Is there such a thing as genuine altruism? Why or why not?© BrainMass Inc. brainmass.com September 19, 2018, 10:42 pm ad1c9bdddf - https://brainmass.com/health-sciences/epidemiology/284500
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1. Is there such a thing as genuine altruism? Why or why not?
Different theorists argue that altruism is, or is not, genuine. For those who argue against genuine altruism, they point out that there is always some level of self-interest in every helping behavior. The other side of the argument is that people morally help others for the sake of helping another person, and it is genuine.
Say, for instance, let's say that a person sees a stranger in the middle of a river, flailing helplessly and who is clearly in distress. Without assistance, it is clear that the person in the river ill drown. The rescuer dives into the lake and drags the victim to safety. The question here is if the rescuer acted completely selflessly? Or, is self-interest involved in even the noblest altruistic act? One theory explaining altruistic behavior comes from Biology, which considers how our conception of right and wrong may have been wired into us through evolution. However, another consideration is altruism from the psychological standpoint. This view propose altruism in terms of importance to the role of an individual's psychology and his/her intentions when committing an action, which potentially leaves more possibility for genuinely altruistic acts to occur.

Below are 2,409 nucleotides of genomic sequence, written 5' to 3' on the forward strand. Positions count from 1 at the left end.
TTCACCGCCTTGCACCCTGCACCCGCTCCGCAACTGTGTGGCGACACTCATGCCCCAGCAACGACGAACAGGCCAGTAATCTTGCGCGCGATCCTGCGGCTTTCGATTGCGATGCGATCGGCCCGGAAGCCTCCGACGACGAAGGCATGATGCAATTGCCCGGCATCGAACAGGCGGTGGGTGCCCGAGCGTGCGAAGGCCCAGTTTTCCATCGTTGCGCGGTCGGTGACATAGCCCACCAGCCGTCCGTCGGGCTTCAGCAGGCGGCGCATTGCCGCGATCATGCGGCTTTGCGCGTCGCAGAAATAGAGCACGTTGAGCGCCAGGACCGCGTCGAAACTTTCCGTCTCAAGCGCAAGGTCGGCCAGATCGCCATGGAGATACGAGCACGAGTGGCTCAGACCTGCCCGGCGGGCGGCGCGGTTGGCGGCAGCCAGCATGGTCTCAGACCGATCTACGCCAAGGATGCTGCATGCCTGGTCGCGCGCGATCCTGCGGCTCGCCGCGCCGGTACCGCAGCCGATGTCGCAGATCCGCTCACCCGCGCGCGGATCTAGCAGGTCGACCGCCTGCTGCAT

Again it is a matter of theoretical position. For those who think there is always some level of self-interest involved might argue that the Rescuer only helped the person to get some form of recognition as a hero or for some other self-interested reason. Others would argue the opposite, For example, in Washington DC when that jetliner fell into the Patomec River in freezing water, a stranger jumped into that ice water to save a stranger. Proponents of genuine altruism would not question his genuine altruism, and would probably not cheapen his rescue of that woman by saying otherwise (http://able2know.org/topic/13878-1).
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